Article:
My first ever musical idols sang:
“Ik weet niet of het goed of slecht is /
Dat ik met je vrijen wou /
En wat een ander ook mag zeggen /
Ik vond het fijn bij jou /
Zoals je naast me ligt te slapen /
Zo heb ik jou nog nooit gezien /
Je lijkt ineens geen kind meer /
Maar zo mooi /
En minstens zeventien”
Rough translation of the above:
“I don’t know if it’s good or bad /
That I wanted to sleep with you /
And no matter what anyone else says /
I enjoyed it with you /
The way you’re lying next to me, asleep /
I’ve never seen you like this before /
Suddenly you no longer look like a child /
But so beautiful /
And at least seventeen”
I have known these lyrics by heart and have sung along to this song since I was six or seven years old, but I doubt any musician would dare come out singing words like these today (certainly not in the UK and I doubt in the US).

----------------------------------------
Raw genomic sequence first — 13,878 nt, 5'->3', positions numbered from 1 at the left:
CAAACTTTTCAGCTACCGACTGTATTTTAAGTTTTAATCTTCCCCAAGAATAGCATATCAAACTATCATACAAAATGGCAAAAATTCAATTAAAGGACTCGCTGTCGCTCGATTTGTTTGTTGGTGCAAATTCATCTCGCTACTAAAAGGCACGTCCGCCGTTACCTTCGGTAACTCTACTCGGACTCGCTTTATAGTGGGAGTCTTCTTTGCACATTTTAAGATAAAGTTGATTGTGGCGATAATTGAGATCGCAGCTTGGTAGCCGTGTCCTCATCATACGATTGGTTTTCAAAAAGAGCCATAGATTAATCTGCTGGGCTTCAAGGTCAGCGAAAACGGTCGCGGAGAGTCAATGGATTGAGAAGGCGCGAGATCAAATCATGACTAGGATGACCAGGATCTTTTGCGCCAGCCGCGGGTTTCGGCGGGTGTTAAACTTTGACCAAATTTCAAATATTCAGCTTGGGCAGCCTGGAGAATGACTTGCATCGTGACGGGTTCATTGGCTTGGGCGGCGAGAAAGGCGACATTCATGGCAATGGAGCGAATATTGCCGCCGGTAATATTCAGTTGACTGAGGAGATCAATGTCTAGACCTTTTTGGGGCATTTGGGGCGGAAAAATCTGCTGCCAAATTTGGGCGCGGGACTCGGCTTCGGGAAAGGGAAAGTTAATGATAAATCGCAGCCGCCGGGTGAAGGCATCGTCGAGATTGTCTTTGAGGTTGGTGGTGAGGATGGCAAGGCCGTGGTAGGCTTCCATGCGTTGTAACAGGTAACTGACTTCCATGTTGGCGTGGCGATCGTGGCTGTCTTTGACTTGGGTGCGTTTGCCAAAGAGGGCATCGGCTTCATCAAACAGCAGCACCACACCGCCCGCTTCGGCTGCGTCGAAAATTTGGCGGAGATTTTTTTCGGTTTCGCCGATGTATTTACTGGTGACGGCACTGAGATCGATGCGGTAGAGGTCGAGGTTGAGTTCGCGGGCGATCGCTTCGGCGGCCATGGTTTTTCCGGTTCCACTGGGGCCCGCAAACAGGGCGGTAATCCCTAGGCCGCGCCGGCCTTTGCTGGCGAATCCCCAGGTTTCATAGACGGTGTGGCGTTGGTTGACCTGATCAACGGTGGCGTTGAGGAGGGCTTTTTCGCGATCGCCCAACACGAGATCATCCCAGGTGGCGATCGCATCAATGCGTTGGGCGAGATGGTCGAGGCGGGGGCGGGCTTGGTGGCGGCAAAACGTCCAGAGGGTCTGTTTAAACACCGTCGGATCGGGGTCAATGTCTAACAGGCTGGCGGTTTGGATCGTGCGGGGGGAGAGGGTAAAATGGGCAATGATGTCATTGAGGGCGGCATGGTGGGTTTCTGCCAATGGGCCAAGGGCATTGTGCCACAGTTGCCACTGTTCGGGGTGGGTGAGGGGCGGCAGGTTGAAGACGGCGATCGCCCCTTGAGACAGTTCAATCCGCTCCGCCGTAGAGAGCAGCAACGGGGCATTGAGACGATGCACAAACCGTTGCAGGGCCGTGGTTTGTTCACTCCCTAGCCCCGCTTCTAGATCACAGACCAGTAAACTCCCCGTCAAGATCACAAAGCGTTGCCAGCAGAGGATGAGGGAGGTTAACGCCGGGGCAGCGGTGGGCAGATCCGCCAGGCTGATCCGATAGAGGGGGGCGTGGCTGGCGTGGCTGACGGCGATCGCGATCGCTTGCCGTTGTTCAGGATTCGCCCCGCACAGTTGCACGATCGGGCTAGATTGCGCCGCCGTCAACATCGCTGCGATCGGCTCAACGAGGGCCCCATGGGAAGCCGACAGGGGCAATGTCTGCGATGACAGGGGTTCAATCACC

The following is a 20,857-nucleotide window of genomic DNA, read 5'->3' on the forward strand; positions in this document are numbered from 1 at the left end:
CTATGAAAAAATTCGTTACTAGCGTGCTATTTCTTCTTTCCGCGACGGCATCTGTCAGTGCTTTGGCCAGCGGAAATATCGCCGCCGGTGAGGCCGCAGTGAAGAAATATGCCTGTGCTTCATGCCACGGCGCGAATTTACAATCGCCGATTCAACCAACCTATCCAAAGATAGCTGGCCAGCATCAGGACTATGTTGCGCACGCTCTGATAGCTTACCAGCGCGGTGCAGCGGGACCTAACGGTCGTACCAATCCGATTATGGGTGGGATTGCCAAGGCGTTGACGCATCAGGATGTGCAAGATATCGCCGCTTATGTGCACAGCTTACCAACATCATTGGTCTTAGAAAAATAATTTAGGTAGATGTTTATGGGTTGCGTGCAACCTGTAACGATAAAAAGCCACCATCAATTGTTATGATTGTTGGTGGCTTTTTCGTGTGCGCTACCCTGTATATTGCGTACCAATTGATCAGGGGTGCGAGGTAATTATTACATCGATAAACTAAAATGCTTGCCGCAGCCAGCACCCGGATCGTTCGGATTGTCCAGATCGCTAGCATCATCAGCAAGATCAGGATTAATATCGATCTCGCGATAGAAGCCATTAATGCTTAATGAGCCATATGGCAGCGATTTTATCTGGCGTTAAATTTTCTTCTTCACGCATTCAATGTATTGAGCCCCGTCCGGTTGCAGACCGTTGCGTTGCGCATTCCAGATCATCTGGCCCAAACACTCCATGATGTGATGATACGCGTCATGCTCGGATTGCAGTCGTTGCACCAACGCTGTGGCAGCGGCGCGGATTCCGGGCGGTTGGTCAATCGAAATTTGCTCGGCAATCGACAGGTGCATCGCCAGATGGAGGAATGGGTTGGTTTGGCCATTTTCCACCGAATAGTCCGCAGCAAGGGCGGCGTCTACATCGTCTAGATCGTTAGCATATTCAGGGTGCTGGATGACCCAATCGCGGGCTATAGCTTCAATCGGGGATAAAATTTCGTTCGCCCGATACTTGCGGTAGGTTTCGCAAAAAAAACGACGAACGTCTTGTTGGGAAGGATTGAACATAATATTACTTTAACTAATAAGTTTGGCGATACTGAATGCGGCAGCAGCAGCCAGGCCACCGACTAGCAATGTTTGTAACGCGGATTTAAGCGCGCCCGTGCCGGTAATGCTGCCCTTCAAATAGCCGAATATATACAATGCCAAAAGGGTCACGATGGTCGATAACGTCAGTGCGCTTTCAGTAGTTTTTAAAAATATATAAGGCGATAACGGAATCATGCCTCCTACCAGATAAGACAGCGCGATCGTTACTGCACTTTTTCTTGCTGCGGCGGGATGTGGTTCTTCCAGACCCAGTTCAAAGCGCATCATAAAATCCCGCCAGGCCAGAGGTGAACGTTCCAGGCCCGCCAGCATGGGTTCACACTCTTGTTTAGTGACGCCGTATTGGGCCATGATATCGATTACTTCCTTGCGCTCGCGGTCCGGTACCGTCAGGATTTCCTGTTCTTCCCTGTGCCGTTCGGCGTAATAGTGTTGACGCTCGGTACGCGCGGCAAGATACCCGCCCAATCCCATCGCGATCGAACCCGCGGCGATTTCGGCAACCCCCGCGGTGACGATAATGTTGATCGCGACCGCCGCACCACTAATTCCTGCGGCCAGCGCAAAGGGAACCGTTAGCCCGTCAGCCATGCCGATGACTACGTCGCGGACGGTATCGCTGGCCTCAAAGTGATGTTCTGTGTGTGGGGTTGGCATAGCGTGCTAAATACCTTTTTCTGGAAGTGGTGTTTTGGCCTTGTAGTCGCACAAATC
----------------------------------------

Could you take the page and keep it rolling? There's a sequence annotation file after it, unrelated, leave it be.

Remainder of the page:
Dutch radio played (and to date still play) this song, as well as the other expletive-laden ones they made, all of which I and many other kids sang along to word for word as well. No bleeps or blanks, no cleaned-up radio versions, no Tipper stickers. It wasn’t what the band had intended (they aimed their songs at their peers, i.e. thirty-somethings like themselves) but it’s what they got: Duranies, beliebers and Directioners of their day.
For all the possible bad influence they and later musical loves of mine might have had on me, I think I turned out alright, so I’m confident today’s (pre)teens wanting to dress and dance like Rihanna or Miley will turn out just fine. Well, most of them, anyway (I wrote, winking at the Bored Housewives Club; if you’re reading this: you know who you are).